Writer's WebThe Basics of Writing in the Education Department
Special thanks to
Dr. Patricia Stohr-Hunt, Chair of the Education Department, and Dr. Scott Bray, Director of Instructional Technology

Types of Educational Writing

Students should expect writing assignments to be informal. Outside of the introductory class, EDUC 205 Foundations of Education where students write a research paper, in general, writing in the Education Department typically lacks a focus on research. Instead, students complete informal writing assignments, primarily Lesson Plans, in their courses.

In addition to lesson plans, students should also expect to write reflective papers on how their thoughts of education or an instructional technique have changed as a result of the coursework or practicum experiences in local schools.

General Formatting Guidelines

Education professors expect students to follow the guidelines designated by APA. For more information, please see the Writer's Web page on APA formatting and citing.

Outside following the guidelines for writing lesson plans, Dr. Stohr emphasizes that writing style is individualized. Some students will write lesson plans using phrases, while others choose to write in complete sentences. Students should not prioritize format in their writing, but the focus should be on the clarity of their prose.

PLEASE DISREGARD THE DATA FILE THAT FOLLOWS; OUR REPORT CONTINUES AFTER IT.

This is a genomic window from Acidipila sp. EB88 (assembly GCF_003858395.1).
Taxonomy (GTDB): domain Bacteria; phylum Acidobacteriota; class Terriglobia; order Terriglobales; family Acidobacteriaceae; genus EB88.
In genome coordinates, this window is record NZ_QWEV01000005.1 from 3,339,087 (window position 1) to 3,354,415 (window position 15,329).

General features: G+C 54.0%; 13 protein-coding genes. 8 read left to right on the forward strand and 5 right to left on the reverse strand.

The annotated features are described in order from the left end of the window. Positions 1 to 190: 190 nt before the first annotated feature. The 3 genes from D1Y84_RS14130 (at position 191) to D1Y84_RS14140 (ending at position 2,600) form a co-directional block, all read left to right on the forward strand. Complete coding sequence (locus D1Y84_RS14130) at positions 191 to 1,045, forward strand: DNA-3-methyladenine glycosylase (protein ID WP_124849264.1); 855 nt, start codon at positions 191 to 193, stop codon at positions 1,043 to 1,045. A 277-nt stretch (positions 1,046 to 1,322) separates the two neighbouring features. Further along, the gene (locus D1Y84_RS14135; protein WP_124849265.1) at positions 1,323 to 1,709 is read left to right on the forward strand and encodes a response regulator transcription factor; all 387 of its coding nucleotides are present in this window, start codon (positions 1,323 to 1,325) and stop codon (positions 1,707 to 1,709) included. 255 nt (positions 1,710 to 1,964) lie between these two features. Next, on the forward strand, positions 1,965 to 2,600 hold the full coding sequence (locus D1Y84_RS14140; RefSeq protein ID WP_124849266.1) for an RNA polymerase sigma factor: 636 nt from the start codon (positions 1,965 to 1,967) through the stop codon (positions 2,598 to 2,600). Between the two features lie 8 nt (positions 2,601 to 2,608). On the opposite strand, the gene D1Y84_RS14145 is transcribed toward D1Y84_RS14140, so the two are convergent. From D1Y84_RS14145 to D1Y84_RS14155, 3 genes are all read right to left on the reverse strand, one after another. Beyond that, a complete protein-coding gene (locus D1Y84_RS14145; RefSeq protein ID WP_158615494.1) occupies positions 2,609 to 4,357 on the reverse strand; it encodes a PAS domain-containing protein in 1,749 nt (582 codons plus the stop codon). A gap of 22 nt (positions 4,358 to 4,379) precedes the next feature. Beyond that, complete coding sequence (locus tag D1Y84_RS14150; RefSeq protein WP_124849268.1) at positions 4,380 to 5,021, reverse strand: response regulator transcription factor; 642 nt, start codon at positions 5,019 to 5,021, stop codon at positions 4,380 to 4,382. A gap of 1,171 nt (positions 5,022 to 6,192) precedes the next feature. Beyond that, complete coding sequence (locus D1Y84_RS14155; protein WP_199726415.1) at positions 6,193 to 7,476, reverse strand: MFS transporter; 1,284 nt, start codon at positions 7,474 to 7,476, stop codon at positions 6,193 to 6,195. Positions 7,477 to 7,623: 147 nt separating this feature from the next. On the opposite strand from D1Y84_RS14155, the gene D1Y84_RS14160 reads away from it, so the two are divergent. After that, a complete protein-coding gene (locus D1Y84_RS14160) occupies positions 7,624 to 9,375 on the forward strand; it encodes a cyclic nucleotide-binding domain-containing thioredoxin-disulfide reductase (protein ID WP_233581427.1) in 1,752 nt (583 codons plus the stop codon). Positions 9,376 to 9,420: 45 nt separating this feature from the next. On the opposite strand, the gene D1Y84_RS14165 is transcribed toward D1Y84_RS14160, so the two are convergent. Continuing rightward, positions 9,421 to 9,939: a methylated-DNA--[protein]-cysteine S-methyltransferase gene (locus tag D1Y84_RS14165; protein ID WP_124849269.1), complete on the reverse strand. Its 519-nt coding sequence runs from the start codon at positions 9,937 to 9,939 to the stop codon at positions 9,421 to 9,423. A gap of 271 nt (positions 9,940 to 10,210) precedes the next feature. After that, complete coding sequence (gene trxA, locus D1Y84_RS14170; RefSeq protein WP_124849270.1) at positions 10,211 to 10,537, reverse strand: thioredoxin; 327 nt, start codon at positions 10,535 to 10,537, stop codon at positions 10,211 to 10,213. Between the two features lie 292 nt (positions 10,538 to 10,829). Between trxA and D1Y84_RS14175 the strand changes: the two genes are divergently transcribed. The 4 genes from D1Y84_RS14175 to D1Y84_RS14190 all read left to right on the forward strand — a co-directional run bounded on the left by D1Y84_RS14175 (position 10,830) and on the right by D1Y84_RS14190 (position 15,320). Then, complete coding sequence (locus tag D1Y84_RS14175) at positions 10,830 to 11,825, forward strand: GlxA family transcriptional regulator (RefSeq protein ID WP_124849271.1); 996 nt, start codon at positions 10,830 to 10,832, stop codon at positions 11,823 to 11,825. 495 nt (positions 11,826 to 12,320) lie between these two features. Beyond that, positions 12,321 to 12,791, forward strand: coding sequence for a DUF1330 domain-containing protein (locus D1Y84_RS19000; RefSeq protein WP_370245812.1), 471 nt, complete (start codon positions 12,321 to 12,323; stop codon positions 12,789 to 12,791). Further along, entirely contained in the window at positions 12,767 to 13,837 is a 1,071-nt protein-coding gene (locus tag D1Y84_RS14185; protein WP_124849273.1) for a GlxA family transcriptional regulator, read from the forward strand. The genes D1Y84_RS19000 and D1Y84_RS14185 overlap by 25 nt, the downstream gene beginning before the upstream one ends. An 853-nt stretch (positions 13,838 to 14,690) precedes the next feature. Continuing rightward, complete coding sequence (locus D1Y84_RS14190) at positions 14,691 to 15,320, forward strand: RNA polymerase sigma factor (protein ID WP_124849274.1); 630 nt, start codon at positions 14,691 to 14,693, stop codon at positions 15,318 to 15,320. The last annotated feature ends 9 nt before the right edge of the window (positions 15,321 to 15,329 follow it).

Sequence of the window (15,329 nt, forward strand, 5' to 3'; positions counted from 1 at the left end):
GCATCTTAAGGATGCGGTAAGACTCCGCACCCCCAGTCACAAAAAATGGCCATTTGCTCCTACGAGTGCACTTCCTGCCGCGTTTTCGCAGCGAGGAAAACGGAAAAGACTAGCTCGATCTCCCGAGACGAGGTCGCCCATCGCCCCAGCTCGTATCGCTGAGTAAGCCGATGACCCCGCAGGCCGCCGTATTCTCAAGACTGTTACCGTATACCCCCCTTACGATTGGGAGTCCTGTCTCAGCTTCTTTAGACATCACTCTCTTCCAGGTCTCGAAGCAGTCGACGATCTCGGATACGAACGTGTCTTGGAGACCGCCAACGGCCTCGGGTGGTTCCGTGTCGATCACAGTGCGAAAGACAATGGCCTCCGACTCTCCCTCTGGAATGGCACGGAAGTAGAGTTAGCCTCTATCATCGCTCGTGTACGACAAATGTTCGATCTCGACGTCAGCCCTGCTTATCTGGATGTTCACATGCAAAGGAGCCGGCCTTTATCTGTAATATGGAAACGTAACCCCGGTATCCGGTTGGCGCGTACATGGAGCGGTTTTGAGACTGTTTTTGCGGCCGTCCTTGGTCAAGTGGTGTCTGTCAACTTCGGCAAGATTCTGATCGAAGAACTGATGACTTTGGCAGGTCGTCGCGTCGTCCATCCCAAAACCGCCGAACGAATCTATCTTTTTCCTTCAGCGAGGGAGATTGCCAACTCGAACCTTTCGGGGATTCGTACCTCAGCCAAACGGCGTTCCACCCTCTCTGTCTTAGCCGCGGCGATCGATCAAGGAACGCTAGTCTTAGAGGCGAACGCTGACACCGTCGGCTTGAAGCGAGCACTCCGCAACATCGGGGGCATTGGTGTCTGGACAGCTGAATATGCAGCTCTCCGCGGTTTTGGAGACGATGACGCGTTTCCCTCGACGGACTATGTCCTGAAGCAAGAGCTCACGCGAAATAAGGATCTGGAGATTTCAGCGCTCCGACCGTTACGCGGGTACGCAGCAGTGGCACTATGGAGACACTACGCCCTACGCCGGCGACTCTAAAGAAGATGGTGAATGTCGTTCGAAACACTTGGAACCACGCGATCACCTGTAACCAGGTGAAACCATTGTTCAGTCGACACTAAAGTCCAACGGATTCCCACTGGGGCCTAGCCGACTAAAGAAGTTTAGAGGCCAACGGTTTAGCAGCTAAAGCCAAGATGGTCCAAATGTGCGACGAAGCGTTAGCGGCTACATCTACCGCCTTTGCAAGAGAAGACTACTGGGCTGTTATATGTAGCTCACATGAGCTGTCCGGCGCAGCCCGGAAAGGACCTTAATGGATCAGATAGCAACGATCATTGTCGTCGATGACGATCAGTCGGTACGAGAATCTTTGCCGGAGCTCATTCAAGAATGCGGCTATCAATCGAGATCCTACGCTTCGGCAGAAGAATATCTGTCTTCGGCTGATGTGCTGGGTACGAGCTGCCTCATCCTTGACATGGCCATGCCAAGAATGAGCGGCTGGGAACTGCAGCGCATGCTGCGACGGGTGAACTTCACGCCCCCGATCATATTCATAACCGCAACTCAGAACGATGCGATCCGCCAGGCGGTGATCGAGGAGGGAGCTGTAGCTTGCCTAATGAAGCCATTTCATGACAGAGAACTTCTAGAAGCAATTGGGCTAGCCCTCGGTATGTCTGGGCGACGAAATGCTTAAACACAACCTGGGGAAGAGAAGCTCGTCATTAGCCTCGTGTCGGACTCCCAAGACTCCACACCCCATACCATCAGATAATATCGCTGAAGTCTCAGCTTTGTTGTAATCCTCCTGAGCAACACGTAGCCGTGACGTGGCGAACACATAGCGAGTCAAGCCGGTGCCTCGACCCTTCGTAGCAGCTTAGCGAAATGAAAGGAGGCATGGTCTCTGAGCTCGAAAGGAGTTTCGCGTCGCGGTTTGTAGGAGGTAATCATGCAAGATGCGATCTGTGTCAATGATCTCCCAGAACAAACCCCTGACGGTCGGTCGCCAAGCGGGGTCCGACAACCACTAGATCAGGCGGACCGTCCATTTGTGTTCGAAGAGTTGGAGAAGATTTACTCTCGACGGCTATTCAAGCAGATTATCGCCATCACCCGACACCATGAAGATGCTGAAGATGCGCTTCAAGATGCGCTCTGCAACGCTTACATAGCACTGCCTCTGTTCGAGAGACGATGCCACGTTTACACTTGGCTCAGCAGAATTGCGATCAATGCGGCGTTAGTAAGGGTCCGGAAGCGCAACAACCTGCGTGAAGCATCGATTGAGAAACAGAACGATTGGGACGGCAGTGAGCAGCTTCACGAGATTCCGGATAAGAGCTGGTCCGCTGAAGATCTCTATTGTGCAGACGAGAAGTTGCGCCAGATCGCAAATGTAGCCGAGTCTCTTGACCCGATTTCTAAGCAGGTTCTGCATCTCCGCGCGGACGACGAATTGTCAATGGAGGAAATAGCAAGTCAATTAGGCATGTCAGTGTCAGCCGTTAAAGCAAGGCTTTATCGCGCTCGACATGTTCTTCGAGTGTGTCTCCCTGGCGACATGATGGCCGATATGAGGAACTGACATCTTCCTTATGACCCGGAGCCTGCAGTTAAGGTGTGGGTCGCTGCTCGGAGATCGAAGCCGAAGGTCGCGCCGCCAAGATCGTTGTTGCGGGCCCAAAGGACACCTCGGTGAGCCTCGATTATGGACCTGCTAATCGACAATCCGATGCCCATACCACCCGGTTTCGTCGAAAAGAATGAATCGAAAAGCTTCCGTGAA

Additionally, the format of lesson plans need to be sequentially logical. Assume that the reader lacks any knowledge. This mentality will help writers make clear connections from Activity A -> Activity B -> Activity C and therefore creates a logical sequence of instruction.

Potential Issues

Students should pay special attention to their reflections. They should be cautious of writing reflections filled with extraneous and irrelevant thoughts. Just because these lack formality, (i.e. these reflections break the rule that first person should never be used in academic writing (Hjortshoj 88)), this does not justify students to write about surface-level observations. These assignments lack substantial amounts of academic research, but professors still look for conciseness. Make sure that your analysis includes how your perception of a teaching experience has changed or what questions still remain for you.

Educational jargon should not be included in lesson plans because these terms over-complicate the concise teaching sequence from one activity to the next. However, both professors expressed how a better understanding of the term Pedagogy would improve students' writing. Pedagogy refers to the practice and correct use of instructional activities in the classroom.


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